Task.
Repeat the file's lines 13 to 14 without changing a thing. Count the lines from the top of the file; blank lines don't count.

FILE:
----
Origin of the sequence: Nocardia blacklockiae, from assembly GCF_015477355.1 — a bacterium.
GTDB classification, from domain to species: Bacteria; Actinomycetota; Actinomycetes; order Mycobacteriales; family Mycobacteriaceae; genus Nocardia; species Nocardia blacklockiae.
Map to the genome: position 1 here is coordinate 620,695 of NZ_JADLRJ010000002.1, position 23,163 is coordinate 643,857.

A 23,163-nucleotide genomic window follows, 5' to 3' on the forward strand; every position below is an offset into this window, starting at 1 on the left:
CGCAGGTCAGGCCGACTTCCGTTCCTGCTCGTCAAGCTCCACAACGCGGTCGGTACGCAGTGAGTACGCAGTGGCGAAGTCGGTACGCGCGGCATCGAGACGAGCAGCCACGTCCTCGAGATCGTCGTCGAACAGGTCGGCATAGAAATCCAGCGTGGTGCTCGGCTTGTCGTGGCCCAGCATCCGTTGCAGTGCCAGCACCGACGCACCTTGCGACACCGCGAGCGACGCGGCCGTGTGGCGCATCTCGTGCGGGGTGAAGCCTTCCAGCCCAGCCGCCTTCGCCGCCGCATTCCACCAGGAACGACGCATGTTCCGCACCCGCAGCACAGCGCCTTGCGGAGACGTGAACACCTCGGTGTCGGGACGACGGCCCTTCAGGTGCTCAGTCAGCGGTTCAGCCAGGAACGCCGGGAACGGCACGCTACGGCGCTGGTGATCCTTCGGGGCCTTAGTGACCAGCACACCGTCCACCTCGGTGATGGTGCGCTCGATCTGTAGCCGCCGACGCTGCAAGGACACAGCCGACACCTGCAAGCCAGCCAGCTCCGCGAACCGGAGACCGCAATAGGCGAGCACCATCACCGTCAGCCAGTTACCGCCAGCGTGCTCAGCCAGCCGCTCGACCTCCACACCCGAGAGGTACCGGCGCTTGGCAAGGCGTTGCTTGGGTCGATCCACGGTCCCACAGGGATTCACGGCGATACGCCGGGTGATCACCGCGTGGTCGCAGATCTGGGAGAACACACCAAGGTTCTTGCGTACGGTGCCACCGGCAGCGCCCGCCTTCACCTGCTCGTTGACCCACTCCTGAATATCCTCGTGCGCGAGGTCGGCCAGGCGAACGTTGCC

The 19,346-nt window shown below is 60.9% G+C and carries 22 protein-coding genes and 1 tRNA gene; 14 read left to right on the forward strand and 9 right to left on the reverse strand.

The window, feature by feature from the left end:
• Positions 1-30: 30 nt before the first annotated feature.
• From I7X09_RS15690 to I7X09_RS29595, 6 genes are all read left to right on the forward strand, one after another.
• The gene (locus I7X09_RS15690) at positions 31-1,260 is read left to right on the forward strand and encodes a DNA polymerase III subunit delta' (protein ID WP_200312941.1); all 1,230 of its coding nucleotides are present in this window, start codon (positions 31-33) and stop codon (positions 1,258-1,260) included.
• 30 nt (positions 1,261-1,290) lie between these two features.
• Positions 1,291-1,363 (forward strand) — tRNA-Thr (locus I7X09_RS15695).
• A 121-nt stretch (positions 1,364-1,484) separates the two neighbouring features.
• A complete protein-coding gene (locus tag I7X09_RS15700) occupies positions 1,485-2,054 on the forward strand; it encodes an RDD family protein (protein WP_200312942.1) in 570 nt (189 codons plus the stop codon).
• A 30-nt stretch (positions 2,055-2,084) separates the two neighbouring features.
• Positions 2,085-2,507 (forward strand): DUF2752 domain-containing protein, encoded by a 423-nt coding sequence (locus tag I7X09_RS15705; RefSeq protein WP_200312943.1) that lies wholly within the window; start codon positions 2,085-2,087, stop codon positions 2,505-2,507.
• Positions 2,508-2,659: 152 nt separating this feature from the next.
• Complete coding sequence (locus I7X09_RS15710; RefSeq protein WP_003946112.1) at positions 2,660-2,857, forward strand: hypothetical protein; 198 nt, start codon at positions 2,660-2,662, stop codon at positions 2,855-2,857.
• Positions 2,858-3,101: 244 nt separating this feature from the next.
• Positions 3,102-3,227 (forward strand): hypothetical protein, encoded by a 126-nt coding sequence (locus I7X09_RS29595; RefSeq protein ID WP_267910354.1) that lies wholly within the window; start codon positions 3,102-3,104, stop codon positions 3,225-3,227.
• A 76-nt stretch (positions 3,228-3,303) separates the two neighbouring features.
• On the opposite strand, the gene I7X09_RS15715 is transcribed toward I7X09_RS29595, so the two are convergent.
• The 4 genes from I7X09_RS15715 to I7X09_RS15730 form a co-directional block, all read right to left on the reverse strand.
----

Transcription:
• A 121-nt stretch (positions 1,364-1,484) separates the two neighbouring features.
• A complete protein-coding gene (locus tag I7X09_RS15700) occupies positions 1,485-2,054 on the forward strand; it encodes an RDD family protein (protein WP_200312942.1) in 570 nt (189 codons plus the stop codon).